Pump towers are complex and key structures as far as operations of LNG cargo tanks are concerned. The main function of the pump tower is to load/unload the tanks. The tower is designed with a primary structure supporting the main pump wells and is reinforced by struts linking the primary structures together. The pump tower structure is so designed to withstand various combined loads such as thermal contraction, hydrodynamic forces, inertia, vibration, etc. Pump tower design also implements various fittings and instruments which are linked to the main primary structure. This equipment is essential for the good operations of the tank. One of which consists in measuring the cargo level in the tank to ensure the efficiency of commercial transactions. Each tank must be provided with a redundant measurement system for cargo level. The primary measurement system relies on radar type technology and secondary measurement systems were historically performed using a float gauging system.
The float gauging system is implemented thanks to a dedicated float well pipe which is properly fixed to the pump tower structures. One of the challenges for such a device is to keep the required accuracy over the ship lifetime. Regular calibration adjustment is carried out during the scheduled ship survey, taking place each five years. For any reason, the ship operator should also have the possibility to remove the float gauge from the float well pipe. The design and construction process has to take into account those constrains. In this respect a specific door has been integrated at the bottom of the float well pipe in the pump tower.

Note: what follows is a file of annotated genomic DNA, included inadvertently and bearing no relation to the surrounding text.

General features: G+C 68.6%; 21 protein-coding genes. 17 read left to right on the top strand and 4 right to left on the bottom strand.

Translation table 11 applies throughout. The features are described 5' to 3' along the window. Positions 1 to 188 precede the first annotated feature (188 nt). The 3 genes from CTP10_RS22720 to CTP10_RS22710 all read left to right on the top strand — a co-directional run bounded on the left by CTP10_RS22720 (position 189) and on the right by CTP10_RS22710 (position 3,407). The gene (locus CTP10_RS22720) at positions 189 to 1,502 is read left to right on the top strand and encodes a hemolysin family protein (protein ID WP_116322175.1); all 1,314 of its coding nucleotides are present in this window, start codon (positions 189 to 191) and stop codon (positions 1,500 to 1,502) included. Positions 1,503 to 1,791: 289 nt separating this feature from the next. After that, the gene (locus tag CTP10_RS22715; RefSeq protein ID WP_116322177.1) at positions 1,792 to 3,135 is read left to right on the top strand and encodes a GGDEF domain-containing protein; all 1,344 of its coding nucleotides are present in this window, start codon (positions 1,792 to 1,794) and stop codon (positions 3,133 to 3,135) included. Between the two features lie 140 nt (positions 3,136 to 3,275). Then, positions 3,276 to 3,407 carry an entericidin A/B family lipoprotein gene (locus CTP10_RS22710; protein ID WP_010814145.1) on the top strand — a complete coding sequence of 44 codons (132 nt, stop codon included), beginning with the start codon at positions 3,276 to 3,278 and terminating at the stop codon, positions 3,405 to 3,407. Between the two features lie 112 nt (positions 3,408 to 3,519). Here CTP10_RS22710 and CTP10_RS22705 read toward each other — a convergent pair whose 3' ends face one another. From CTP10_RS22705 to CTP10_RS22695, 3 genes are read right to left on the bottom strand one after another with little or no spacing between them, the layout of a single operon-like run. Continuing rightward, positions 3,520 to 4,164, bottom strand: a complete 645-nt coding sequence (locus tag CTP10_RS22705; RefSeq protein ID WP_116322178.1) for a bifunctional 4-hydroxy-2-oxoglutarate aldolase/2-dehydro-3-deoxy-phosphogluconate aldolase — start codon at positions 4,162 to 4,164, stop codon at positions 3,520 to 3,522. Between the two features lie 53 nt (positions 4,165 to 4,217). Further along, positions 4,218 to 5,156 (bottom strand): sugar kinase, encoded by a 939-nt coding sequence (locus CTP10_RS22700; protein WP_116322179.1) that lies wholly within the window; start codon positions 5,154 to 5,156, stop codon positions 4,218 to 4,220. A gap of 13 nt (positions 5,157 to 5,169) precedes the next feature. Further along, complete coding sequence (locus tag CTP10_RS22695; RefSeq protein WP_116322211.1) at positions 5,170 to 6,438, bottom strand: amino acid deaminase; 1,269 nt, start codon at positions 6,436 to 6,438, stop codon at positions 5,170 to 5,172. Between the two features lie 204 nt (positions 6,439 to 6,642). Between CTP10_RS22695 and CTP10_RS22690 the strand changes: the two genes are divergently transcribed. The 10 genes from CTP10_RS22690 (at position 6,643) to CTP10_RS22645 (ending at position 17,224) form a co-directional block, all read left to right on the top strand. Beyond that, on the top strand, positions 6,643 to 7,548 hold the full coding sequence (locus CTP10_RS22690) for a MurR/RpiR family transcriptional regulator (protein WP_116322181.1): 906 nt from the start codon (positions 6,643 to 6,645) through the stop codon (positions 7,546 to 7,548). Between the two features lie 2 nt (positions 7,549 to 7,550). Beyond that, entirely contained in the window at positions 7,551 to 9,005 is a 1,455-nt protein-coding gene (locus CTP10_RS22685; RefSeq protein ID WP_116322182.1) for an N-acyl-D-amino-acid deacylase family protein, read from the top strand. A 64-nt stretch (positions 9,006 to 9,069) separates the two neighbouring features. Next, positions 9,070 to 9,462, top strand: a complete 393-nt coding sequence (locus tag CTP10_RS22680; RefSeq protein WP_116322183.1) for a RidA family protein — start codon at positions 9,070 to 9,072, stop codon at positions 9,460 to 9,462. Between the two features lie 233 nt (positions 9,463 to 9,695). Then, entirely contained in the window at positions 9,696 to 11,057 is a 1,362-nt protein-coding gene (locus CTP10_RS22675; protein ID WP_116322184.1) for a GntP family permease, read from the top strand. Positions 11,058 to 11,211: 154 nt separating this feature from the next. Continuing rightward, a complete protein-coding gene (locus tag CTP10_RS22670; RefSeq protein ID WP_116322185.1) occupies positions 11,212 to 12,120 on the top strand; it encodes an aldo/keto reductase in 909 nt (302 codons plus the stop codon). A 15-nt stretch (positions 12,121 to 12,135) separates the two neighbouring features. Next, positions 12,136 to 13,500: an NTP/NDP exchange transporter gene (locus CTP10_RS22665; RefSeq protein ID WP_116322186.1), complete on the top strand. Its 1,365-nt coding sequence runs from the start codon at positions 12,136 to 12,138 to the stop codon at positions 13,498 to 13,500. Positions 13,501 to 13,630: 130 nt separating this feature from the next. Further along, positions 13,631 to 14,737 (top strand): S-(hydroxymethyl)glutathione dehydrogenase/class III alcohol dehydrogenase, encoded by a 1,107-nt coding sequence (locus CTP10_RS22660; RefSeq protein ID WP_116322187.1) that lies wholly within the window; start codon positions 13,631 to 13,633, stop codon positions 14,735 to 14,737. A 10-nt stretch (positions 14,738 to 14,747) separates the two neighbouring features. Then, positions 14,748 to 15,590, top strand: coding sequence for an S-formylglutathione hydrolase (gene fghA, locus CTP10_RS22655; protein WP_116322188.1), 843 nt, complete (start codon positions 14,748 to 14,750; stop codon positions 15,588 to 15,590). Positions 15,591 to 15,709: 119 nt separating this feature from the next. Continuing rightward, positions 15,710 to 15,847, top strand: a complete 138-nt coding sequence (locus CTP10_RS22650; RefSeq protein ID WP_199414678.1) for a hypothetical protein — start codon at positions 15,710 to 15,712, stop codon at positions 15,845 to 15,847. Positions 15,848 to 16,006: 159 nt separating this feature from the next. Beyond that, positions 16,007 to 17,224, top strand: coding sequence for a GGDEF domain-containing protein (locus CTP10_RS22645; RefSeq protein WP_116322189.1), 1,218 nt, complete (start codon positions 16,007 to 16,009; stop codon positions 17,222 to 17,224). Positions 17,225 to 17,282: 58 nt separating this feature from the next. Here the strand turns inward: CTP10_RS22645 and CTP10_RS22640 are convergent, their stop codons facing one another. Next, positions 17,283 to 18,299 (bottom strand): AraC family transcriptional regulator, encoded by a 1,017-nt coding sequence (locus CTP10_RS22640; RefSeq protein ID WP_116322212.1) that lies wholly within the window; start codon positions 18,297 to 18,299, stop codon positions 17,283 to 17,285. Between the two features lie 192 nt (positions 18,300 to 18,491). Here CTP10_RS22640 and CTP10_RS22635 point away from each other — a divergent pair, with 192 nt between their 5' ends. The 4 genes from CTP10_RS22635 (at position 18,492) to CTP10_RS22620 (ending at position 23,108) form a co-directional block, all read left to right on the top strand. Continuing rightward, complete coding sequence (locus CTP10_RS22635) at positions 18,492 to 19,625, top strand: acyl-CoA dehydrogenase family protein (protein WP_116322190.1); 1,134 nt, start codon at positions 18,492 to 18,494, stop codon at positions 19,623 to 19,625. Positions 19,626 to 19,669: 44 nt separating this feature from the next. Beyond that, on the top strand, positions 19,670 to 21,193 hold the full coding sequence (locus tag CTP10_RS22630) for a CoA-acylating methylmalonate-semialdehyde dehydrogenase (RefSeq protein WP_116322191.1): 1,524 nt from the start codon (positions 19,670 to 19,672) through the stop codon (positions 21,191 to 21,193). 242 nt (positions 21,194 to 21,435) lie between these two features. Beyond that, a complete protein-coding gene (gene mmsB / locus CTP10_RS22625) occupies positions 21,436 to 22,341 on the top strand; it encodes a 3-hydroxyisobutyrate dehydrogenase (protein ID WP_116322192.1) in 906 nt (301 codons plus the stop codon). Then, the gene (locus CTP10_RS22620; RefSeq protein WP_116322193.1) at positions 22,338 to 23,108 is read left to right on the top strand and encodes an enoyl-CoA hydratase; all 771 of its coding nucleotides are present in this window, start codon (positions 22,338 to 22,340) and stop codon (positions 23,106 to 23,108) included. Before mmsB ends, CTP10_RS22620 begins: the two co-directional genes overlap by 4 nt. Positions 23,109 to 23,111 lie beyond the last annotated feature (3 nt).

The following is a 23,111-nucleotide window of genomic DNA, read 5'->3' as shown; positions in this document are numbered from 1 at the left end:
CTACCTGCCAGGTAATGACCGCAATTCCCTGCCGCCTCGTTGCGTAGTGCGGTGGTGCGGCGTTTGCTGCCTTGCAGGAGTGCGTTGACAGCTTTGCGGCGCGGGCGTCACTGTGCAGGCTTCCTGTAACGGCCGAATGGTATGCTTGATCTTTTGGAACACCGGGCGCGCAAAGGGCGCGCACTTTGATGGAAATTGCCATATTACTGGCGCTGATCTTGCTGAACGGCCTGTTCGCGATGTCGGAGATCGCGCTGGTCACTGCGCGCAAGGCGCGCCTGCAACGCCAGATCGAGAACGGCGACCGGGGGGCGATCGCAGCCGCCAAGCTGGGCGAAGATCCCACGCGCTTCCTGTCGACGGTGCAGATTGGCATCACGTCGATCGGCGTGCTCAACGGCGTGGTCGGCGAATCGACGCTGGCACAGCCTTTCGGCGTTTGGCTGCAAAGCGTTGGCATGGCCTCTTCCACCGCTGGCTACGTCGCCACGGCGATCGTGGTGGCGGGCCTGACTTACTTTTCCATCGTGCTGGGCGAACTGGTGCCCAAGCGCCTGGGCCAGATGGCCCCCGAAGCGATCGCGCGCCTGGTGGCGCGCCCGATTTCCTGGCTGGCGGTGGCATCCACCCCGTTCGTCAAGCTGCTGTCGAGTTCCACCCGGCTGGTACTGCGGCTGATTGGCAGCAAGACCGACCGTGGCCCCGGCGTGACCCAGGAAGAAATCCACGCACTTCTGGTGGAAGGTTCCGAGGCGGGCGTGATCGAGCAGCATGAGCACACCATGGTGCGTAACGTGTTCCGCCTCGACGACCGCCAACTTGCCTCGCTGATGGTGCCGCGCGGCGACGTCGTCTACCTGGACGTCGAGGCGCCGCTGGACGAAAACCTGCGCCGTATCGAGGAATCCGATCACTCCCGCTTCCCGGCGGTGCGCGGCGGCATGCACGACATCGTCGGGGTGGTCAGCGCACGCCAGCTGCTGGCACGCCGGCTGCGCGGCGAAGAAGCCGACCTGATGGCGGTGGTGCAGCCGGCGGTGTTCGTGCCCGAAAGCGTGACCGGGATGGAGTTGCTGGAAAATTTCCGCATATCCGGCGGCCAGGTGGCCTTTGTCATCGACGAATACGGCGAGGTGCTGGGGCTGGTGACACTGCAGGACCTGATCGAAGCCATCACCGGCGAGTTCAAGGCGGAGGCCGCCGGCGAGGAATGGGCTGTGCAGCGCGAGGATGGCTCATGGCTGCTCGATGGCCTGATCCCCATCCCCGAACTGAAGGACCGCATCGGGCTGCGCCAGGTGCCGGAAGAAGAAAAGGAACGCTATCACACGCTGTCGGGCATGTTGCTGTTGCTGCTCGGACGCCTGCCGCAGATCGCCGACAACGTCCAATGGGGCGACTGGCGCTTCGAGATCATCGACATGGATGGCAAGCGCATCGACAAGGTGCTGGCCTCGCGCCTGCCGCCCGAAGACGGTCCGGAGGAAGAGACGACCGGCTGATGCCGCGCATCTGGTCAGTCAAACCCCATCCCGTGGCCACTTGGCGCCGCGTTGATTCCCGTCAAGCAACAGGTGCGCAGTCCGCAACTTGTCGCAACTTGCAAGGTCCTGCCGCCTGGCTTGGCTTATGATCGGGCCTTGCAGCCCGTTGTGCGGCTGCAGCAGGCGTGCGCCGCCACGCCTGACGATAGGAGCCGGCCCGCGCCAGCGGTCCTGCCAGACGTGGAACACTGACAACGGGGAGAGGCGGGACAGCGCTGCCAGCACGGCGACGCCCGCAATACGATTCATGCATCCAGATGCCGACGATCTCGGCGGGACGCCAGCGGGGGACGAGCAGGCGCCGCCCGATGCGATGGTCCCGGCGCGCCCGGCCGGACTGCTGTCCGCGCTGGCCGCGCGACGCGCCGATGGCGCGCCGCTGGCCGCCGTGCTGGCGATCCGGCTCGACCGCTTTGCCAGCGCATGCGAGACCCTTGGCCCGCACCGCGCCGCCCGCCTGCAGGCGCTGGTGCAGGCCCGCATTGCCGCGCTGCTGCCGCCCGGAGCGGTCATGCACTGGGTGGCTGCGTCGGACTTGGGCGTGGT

In order to secure the design and to facilitate dismantling operations, the door fixation was initially made with four bolts which are spot welded. Spot-welding means that the local welds on the bolts are definitive and have to be removed during dismantling. However, GTT has noticed that an incident could occur during the life of the vessels. During the last 10 years of operation for the fleet, 9 incidents have been reported to GTT. Among those 9 incidents, 5 were critical leading to the loss of the door fixation. The door is a 5 to 10 kg fitting and those incidents could lead to severe deformation of the primary membrane when the door was free to move inside the tank. It should be noted that no leak of primary membrane has been reported due to those incidents.
The main cause was an insufficient securing of door fixation and GTT has informed ship-owners with technical instructions to avoid such issue during operations. One of the main reason for an insufficient fixation is linked to regular door dismantling during ship dry-docking. GTT has adjusted the design by an additional opening in the float door. The purpose of the opening is to allow the calibration of the float gauge, which is regularly performed during ship survey, without having to dismantle the door.
A particular attention has been given to the design feature of that float door opening in order to:
- Fit with the various possible pipe diameters
- Allow enough space for float gauge calibration
- Keep sufficient strength against hydrodynamic forces
This enhanced feature of the float door has been successfully put in place in January 2021 during a ship survey. GTT will contact the builders and the ship-owners to gradually adapt the float door of the ships under construction and in operation.